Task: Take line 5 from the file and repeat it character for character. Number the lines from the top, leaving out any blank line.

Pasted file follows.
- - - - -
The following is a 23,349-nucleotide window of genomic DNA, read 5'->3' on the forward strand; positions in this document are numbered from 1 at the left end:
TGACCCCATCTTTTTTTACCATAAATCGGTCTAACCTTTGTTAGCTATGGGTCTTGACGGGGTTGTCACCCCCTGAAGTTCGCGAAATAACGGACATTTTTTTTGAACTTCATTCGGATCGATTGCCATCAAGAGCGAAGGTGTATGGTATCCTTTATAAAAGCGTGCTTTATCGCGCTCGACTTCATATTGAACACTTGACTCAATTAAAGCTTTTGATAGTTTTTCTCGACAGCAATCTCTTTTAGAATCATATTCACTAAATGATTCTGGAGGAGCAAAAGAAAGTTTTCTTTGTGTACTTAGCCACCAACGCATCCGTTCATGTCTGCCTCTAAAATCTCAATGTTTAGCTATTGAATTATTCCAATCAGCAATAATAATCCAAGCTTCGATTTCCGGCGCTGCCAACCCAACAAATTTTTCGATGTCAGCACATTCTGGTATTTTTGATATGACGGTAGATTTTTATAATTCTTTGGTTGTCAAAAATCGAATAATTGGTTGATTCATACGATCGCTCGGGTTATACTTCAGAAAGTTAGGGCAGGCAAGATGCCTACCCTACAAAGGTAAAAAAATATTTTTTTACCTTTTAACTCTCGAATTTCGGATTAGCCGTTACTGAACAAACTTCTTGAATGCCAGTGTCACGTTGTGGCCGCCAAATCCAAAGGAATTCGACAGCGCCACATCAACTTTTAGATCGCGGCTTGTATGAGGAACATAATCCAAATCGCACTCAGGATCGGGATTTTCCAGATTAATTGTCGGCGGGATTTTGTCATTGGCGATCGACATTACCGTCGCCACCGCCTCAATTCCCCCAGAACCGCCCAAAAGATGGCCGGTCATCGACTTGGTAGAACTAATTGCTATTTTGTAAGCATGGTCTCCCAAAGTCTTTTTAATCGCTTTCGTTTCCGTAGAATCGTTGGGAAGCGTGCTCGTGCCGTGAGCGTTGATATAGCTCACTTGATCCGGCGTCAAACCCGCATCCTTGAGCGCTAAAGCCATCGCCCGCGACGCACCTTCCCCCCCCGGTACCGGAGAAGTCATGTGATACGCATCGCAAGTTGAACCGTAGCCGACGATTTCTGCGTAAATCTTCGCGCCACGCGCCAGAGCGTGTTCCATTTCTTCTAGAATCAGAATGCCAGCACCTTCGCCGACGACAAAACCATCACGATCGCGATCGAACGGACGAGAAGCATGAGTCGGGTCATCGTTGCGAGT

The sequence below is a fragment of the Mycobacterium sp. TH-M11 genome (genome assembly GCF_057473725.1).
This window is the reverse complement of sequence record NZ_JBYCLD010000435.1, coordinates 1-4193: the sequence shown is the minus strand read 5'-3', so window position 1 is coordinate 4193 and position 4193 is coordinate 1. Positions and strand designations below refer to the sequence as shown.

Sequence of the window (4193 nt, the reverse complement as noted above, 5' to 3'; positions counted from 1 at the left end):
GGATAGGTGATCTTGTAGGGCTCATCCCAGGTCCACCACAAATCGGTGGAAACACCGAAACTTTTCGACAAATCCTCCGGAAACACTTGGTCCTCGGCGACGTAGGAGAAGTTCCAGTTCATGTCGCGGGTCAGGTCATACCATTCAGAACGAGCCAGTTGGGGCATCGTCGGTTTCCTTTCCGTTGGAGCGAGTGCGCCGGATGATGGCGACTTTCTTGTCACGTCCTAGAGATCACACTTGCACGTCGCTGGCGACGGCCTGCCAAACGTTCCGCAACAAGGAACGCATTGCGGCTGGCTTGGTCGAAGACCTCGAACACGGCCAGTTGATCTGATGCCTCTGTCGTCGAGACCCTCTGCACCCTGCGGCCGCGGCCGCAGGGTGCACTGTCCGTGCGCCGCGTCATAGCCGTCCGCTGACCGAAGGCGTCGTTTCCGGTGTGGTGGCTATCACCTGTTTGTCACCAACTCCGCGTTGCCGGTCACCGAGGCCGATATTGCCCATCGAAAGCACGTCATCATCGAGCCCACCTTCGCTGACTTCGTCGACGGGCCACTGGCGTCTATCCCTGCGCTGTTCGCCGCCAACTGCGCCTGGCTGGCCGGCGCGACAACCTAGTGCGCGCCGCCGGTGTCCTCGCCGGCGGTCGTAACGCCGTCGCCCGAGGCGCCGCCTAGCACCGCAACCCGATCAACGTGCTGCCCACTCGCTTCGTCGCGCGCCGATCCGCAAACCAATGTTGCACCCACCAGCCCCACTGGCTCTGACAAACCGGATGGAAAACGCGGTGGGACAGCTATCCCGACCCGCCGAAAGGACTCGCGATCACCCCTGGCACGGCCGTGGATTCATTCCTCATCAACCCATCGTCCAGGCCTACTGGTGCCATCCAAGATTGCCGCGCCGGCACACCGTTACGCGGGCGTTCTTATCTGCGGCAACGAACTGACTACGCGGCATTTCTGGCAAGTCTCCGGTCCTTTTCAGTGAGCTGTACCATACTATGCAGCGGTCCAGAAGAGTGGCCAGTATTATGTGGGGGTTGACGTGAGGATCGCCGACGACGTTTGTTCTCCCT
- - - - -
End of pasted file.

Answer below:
Sequence of the window (4193 nt, the reverse complement as noted above, 5' to 3'; positions counted from 1 at the left end):